Top 10 Hidden Gems in Europe – Best European Cities You Haven’t Heard About

Unknown Destinations in Europe
Photo by Jakob Braun on Unsplash

European countries generally get a lot of tourists. But that doesn’t mean that there aren’t any hidden gems. The European continent offers quite a few fascinating places that often escapes the limelight. In order to inspire you for your next trip, we are presenting this list of the top 10 hidden gems in Europe that you likely haven’t considered visiting.

To provide as much variation as possible, countries can only be represented once on this list. Of course, the destinations we mention aren’t exactly unknown among locals, but they are generally not known (or at least rarely looked into) by travelers.

Gijón, Spain

Spain’s northern coast, also known as the green coast, is super popular among locals but not very frequented by foreigners. There are some notable exceptions – the main one being the city of San Sebastián – but otherwise, there are multiple hidden gems in this part of Spain.

Gijón is the largest city of the region Asturias. It is located right by the coast, it has a rich city life, a port and a central beach. Gijón feels like a traditional Spanish city. It is very charming, and it offers great food as well. There are many nice seafood restaurant and the preferred drink in Gijón is the local cider.

Unlike other Spanish destinations, Gijón is rarely that crowded. Even in the summer, you won’t see too many foreign tourists. The reason could be the fact that Gijón is hard to access. There is only one large airport in the Asturias region, and it doesn’t have that many international connections. Therefore, many visitors fly to Madrid, spend some days there, and take the train to Gijón for a calm and cultural vacation.

The best time to visit would be in the summer where the weather is very pleasant. Throughout the year, it generally rains a lot in Gijón, so that is always a risk. But the temperatures in the summer are very pleasant – warm, but not as hot as in other parts of Spain.

La Rochelle, France

Located in western France, just shy of 500 kilometers away from Paris, we find La Rochelle. Just like most of the other destinations on this list, La Rochelle is a very popular destination among domestic tourists, but it is not that well known among international travelers.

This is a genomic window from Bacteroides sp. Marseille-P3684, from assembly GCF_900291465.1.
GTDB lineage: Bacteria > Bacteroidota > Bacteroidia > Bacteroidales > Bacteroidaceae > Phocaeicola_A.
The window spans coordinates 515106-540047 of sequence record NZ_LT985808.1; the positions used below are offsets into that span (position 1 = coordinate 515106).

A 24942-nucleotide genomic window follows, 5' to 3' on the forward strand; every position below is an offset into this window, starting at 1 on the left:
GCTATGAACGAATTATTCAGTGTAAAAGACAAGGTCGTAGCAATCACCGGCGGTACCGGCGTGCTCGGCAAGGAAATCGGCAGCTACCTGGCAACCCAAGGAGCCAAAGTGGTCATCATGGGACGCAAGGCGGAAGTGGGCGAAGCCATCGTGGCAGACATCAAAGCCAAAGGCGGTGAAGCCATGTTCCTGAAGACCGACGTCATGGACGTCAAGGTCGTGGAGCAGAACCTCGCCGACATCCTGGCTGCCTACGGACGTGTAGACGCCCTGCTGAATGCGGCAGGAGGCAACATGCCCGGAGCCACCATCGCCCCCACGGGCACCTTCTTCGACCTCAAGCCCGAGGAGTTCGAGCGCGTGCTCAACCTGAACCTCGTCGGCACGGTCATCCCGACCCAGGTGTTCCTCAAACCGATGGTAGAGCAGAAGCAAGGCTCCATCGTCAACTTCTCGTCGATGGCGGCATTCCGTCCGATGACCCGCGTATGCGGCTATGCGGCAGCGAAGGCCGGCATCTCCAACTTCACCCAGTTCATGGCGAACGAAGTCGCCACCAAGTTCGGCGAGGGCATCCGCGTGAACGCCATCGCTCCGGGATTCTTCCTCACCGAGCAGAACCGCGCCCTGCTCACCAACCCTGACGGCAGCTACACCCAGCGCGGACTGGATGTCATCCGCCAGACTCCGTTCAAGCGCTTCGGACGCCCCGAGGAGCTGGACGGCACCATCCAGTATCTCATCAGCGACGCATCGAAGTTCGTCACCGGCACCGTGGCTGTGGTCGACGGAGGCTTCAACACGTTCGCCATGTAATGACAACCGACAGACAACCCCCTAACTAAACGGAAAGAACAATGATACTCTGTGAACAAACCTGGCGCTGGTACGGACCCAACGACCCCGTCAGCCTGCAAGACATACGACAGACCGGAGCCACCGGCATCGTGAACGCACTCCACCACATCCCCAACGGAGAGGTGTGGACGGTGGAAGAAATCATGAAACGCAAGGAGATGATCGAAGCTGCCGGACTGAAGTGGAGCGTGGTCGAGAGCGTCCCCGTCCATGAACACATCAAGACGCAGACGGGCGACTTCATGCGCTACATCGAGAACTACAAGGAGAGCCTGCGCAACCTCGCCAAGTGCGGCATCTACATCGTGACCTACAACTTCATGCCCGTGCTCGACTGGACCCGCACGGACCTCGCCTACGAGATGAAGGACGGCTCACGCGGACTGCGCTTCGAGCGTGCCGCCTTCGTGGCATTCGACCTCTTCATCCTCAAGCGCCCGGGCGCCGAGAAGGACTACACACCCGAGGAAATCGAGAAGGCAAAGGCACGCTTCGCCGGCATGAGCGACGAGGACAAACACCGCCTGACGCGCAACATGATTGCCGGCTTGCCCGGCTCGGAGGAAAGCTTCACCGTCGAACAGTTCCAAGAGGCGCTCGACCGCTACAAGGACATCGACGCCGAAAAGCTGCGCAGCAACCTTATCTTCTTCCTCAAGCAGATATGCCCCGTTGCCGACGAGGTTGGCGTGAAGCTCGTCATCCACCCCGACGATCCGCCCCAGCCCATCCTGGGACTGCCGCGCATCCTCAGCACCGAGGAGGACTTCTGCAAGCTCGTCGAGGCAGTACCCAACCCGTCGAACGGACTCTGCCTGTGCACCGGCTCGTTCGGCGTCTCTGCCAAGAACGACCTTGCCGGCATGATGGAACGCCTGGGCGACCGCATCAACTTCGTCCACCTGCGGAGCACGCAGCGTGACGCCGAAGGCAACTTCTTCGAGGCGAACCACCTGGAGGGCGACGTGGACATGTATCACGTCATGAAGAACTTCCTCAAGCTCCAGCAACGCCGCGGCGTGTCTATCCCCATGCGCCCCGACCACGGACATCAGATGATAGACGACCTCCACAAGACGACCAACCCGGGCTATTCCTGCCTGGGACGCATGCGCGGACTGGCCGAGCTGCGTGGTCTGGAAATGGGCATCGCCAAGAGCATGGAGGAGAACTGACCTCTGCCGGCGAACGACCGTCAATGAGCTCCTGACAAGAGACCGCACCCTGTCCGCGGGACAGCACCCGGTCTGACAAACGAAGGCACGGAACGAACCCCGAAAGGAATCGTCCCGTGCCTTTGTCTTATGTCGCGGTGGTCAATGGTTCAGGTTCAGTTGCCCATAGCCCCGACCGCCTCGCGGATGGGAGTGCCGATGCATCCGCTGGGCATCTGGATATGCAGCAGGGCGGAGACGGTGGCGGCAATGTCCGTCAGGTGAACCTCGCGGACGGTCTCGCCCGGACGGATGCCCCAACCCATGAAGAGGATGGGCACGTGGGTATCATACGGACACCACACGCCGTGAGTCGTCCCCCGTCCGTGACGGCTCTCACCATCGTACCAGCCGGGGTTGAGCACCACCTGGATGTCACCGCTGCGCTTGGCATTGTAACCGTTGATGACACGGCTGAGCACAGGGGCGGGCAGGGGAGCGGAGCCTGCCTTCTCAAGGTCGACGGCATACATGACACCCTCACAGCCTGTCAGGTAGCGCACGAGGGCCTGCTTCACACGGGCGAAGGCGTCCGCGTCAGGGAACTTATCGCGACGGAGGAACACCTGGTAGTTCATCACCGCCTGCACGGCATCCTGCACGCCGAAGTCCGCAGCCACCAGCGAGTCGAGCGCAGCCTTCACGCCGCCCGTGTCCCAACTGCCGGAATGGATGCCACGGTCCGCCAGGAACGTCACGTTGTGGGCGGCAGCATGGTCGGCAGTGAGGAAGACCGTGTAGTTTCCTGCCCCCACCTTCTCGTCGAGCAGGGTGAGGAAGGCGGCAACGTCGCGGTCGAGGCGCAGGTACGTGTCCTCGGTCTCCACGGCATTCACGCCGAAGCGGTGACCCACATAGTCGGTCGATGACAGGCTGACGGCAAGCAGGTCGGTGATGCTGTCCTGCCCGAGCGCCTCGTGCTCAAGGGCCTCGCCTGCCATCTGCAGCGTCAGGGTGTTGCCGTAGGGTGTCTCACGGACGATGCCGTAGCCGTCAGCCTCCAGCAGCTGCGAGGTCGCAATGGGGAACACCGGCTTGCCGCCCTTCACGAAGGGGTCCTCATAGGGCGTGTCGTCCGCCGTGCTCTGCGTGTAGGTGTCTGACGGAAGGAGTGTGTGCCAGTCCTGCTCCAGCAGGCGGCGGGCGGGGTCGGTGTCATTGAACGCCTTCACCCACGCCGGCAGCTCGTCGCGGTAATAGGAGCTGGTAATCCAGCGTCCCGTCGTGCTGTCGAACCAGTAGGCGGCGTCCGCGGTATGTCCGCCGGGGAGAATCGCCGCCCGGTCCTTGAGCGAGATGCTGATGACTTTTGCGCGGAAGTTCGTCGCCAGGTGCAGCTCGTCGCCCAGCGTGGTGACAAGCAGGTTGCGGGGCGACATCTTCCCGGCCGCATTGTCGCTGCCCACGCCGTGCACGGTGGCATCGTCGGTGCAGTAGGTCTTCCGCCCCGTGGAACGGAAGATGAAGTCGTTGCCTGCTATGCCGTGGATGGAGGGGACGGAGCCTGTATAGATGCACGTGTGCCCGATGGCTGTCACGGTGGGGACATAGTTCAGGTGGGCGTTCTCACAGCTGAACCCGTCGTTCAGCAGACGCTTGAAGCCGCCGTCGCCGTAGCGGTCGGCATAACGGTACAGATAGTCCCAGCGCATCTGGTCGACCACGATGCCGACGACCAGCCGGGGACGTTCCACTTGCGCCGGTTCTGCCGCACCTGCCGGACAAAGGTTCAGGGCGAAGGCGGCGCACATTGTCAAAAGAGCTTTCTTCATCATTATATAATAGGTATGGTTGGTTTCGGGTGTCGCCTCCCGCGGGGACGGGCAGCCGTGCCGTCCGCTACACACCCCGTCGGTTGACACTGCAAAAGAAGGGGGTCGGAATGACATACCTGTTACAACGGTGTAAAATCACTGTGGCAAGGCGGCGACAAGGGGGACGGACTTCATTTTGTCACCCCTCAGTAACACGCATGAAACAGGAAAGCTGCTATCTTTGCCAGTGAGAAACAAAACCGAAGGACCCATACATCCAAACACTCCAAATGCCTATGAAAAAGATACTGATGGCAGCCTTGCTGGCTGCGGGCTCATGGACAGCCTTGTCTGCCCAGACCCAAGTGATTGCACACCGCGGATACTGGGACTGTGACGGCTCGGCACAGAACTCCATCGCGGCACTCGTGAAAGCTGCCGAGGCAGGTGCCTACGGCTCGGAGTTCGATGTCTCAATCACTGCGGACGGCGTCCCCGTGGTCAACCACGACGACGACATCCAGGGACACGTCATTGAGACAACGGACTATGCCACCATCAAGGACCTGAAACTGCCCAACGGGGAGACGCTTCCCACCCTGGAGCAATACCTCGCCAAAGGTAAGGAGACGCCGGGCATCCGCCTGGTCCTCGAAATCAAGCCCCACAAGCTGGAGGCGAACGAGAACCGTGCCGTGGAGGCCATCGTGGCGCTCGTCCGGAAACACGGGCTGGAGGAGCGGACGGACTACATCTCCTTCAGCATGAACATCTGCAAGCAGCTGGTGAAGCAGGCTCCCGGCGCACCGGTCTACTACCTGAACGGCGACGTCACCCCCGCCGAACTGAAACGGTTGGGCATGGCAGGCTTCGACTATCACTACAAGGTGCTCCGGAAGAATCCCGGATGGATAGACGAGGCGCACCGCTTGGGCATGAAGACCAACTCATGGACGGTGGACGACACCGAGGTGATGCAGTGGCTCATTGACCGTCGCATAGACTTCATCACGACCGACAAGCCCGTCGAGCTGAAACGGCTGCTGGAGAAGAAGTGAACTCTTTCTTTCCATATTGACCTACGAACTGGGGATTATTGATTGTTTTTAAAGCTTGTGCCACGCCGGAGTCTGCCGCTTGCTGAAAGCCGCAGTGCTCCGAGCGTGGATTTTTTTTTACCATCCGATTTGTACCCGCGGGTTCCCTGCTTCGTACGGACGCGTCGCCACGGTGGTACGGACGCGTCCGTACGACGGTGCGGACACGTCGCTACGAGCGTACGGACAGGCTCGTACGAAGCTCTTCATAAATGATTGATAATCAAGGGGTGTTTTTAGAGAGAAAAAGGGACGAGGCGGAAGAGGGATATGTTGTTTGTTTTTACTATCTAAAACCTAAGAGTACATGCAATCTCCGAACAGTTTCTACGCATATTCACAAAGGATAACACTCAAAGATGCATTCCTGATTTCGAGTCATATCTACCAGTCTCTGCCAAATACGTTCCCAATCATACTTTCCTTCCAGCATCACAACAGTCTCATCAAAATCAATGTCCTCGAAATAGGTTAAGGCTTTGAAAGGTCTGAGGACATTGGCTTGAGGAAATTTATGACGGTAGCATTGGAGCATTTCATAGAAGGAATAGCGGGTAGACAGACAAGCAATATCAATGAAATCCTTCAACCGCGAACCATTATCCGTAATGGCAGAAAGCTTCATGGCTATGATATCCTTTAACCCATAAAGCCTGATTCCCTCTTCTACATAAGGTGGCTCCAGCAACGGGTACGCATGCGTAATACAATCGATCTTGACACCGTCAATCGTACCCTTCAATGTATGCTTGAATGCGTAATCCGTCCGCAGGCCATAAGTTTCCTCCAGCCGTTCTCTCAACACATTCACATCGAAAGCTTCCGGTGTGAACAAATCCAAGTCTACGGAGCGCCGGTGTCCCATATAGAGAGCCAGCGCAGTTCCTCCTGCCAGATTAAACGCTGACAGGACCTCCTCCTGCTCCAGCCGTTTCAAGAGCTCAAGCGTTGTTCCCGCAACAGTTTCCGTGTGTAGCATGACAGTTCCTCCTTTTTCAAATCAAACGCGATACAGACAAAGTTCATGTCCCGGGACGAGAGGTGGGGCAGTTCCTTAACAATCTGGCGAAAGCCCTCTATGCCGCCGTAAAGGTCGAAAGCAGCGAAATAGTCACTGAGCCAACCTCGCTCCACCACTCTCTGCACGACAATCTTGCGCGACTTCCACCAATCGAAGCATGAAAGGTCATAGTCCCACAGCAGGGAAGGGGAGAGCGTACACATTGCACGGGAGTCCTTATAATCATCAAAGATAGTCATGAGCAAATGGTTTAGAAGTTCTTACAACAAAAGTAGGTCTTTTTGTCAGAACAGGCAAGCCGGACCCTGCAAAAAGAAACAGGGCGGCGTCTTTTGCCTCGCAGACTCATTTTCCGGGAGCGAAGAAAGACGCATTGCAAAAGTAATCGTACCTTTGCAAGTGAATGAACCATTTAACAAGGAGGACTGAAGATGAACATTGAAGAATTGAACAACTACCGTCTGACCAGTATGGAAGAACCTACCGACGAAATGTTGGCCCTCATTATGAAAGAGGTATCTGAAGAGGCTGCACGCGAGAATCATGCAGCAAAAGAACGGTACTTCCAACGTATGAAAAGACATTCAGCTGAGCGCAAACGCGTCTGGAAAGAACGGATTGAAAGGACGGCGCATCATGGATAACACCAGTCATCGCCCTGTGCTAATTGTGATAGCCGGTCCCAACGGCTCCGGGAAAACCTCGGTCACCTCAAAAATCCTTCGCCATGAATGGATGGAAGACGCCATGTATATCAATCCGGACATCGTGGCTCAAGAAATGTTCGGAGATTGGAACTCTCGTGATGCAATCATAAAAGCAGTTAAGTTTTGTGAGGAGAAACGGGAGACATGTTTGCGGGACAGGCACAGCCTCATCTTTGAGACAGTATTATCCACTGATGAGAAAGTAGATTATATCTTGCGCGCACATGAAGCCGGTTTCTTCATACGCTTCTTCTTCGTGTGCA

However, La Rochelle certainly is one of the top destinations in France. It is a beautiful coastal city with a rich history. La Rochelle was founded by Gallic tribes in antiquity, but its biggest era was during the Middle Ages when La Rochelle was inhabited by the Knights Templar and the Knights of Saint John. At this time, it was the largest port on the Atlantic.

The three medieval towers at the harbour are the top attractions in La Rochelle. But don’t forget the cathedral, the Orbigny-Bernon Museum, and the Fort Boyard. The port is still very active, but in recent years La Rochelle has mostly grown as a service-based city. It has a university and all the necessary infrastructure for trade and commerce. Compared to other French cities, it is still relatively small, with its 75,000 inhabitants.

The French consider La Rochelle to be one of the cities in the country with the highest standard of living. The tourism industry is developing in the area, so try to visit La Rochelle soon – because eventually, it will be full of tourists just like France’s other big destinations. It is not a cheap city to visit, but it is highly worth it. Especially if you want to see a different part of France than Paris and the Mediterranean coast.

Bremen, Germany

Bremen is a decently sized city – more than a half million people live there – and it is one of the most important cities in Northern Germany. It has the status of being a Hanseatic city, it is rich in landmarks and history, yet foreigners aren’t as interested in Bremen as they are in Berlin, Hamburg, Cologne and Munich.

Therefore we believe that Bremen belongs on this list. The city is incredibly charming, which you will immediately notice as you walk through the old town of Bremen. Attractions such as the Market Square, the Roland Statue, the Cathedral and the City Hall will steal most of the attention. There are also a lot of nice museums and galleries in Bremen. If you are into sports, you can visit the stadium of Bundesliga club Werder Bremen and perhaps even try to attend a match.

Like many other cities in the western half of Germany, Bremen has a very industrial heritage and it is an important city for the German economy. But it is certainly also a cultural city. Since Bremen has an international airport, it is not difficult to get there, and if you ever want to experience a different part of Germany than the typical tourist cities, we highly recommend a trip to Bremen!

Guimarães, Portugal

Guimarães is known as the birthplace of Portugal. For this reason, it does get tourists and it was once the European Capital of Culture, but we still believe that Guimarães is underrated.

Located in the Norte Region, Guimarães is just a quick train ride away from the popular tourist city of Porto. So if you ever go to Porto, consider adding a day trip to Guimarães as well. It is also situated near another Portuguese gem, Braga, so a visit to all these cities can easily be combined.

Portugal’s first king was born in Guimarães, and the Battle of São Mamede took place near it. Those are the main reasons why it is considered to be the cradle of the nation. The entire town centre is fascinating, and it is listed on the World Heritage List. If we have to recommend a few top attractions, it would be the Braganza Dukes Palace, the Toural and Oliveira squares, and the church with the very long name: Nossa Senhora da Consolação e dos Santos Passos.

There are many cultural events all year round in Guimarães, and the city is home to Portugal’s proudest football club, Vitória SC – a club that is widely disliked by supporters of almost all other Portuguese teams.